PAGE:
Chavez's Vicious Legacy Lives On
But a weakened successor gives some hope for the future of Venezuela.
Nicolas Maduro, Hugo Chavez’s hand-picked successor, won the presidential election in Venezuela to serve out the remainder of the deceased leader’s last six-year presidential term. The margin of victory was surprisingly thin. Maduro received 50.7 percent of the vote in Sunday’s election, versus 49.1 percent for Henrique Capriles, a state governor who offered a strong challenge to Chavez last October. Capriles has challenged the results, rejecting the outcome as “illegitimate,” and claiming that more than 3,000 incidents occurring at the polls need to be investigated. Maduro insisted otherwise. “We have a just, legal, constitutional and popular electoral victory,” he said, further contending that his victory demonstrates Hugo Chavez “continues to be invincible, that he continues to win battles.”
Tibisay Lucena, the head of the National Electoral Council echoed Maduro’s contentions. “These are the irreversible results that the Venezuelan people have decided with this electoral process,” she said during her announcement of the vote totals on national television late Sunday. Yet Capriles remained defiant. ”We are not going to recognize a result until each vote of Venezuelans is counted,” he warned. “This struggle has not ended.“ Maduro was apparently willing to allow a recount to proceed. “Let 100 percent of the ballot boxes be opened…We’re going to do it; we have no fear,” he promised.
A recount is certainly possible. The nation’s voting system is completely digital, and each vote generates a paper receipt as well. Yet it remains to be seen if the National Electoral Council will allow a recount to take place. One Council official, who disfavors the current government, called on authorities to conduct a recount by hand. Yet other officials contend the election went smoothly, and that there was no evidence of irregularities in a process overseen by nearly 200 international observers. In spite of the ill will, both candidates urged their followers to remain peaceful.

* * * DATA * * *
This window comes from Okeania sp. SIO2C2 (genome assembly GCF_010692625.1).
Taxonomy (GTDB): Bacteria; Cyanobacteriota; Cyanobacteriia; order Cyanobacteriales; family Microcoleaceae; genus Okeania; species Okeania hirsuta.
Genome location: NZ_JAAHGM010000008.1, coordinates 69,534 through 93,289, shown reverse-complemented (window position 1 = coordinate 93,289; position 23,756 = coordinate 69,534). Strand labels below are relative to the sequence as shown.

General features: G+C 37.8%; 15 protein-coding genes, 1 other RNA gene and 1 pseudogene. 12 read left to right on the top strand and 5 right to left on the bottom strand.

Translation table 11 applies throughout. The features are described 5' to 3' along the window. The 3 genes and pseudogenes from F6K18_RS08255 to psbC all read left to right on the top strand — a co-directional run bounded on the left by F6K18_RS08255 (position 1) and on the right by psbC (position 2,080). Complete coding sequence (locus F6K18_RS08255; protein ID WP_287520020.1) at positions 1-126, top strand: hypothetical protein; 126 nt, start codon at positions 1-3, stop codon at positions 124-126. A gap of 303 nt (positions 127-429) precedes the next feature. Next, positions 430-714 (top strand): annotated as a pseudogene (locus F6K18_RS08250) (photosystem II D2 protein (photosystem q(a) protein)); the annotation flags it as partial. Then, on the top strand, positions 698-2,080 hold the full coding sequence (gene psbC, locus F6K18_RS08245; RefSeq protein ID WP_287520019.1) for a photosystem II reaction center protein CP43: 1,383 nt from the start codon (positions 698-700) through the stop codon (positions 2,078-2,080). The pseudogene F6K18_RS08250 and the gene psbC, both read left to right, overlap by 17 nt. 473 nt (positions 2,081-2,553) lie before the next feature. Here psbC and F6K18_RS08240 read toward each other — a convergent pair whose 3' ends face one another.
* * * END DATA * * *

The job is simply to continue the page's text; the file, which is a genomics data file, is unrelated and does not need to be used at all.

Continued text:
After maintaining a double-digit lead in polls taken as recently as two weeks ago, Maduro squeaked by with a margin of just 234,935 votes out of 14.8 million cast. Turnout was heavy at 78 percent. Analysts have characterized the margin of victory for Maduro as a disaster, given that he was the standard-bearer for Chavez and his so-called Bolivarian Revolution. Chavez himself defeated Capriles by a margin of 11 points in the October election, and in his last presidential address to the nation before his death in March, he urged his followers to cast their ballots for Maduro if he failed to recover from his bout with cancer.
Maduro’s slim margin of victory was not lost on National Assembly President Diosdado Cabello. “The results oblige us to make a profound self-criticism,” tweeted the man considered to be Maduro’s main rival inside their United Socialist Party (PSUV). “It’s contradictory that some among the poor vote for those who always exploit them,” he later added. “Let’s turn over every stone to find our faults, but we cannot put the fatherland or the legacy of our commander (Chavez) in danger.”
Many Chavistas, used to the comfortable margins that carried Hugo Chavez to his victories, were also shocked by Maduro’s narrow win. ”On one hand, we’re happy, but the result is not exactly what we had expected,” said computer technician Gregory Belfort. ”It means there are a lot of people out there who support Chavez but didn’t vote for Maduro, which is valid.”
American political scientist Javier Corrales, an expert in Venezuelan affairs at Amherst College in Massachusetts, was much less optimistic. ”This is the most delicate moment in the history of ‘Chavismo’ since 2002,” he warned. ”With these results, the opposition might not concede easily, and Maduro will have a hard time demonstrating to the top leadership of Chavismo that he is a formidable leader.” The election results may also generate resistance among the current ruling alliance, consisting of military officers, oil company executives and armed barrio leaders, whose uneasy coalition had been largely held together by the force of Chavez’s dynamic personality and his vise-like control of government. Even supporters concede that Maduro lacks Chavez’s political instincts and charisma, raising many questions about the future of the nation.